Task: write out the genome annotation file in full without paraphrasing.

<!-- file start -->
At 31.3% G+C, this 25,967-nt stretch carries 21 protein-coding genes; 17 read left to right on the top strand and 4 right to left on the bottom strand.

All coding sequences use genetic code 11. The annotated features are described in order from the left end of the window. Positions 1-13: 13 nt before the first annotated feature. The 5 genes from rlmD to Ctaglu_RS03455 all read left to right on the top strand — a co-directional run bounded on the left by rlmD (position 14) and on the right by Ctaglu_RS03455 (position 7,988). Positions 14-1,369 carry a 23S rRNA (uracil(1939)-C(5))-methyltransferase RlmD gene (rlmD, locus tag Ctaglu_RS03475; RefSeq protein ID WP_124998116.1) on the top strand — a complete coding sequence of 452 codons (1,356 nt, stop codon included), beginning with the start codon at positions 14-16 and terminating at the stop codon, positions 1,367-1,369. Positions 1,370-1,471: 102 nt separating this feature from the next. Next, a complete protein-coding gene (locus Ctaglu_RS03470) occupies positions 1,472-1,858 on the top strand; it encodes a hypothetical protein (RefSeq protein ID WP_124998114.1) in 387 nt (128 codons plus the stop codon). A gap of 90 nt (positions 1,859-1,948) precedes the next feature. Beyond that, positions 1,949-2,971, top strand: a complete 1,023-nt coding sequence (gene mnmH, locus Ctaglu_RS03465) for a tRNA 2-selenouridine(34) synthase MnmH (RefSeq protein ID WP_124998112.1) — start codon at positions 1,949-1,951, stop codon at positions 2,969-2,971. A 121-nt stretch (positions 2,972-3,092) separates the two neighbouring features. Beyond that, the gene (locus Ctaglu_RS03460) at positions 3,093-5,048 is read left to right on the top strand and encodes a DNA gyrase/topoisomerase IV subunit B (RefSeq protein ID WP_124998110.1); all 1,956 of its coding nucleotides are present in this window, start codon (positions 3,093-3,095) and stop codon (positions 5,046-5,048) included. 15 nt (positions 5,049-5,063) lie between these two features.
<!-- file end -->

At 31.3% G+C, this 25,967-nt stretch carries 21 protein-coding genes; 17 read left to right on the top strand and 4 right to left on the bottom strand.

All coding sequences use genetic code 11. The annotated features are described in order from the left end of the window. Positions 1-13: 13 nt before the first annotated feature. The 5 genes from rlmD to Ctaglu_RS03455 all read left to right on the top strand — a co-directional run bounded on the left by rlmD (position 14) and on the right by Ctaglu_RS03455 (position 7,988). Positions 14-1,369 carry a 23S rRNA (uracil(1939)-C(5))-methyltransferase RlmD gene (rlmD, locus tag Ctaglu_RS03475; RefSeq protein ID WP_124998116.1) on the top strand — a complete coding sequence of 452 codons (1,356 nt, stop codon included), beginning with the start codon at positions 14-16 and terminating at the stop codon, positions 1,367-1,369. Positions 1,370-1,471: 102 nt separating this feature from the next. Next, a complete protein-coding gene (locus Ctaglu_RS03470) occupies positions 1,472-1,858 on the top strand; it encodes a hypothetical protein (RefSeq protein ID WP_124998114.1) in 387 nt (128 codons plus the stop codon). A gap of 90 nt (positions 1,859-1,948) precedes the next feature. Beyond that, positions 1,949-2,971, top strand: a complete 1,023-nt coding sequence (gene mnmH, locus Ctaglu_RS03465) for a tRNA 2-selenouridine(34) synthase MnmH (RefSeq protein ID WP_124998112.1) — start codon at positions 1,949-1,951, stop codon at positions 2,969-2,971. A 121-nt stretch (positions 2,972-3,092) separates the two neighbouring features. Beyond that, the gene (locus Ctaglu_RS03460) at positions 3,093-5,048 is read left to right on the top strand and encodes a DNA gyrase/topoisomerase IV subunit B (RefSeq protein ID WP_124998110.1); all 1,956 of its coding nucleotides are present in this window, start codon (positions 3,093-3,095) and stop codon (positions 5,046-5,048) included. 15 nt (positions 5,049-5,063) lie between these two features.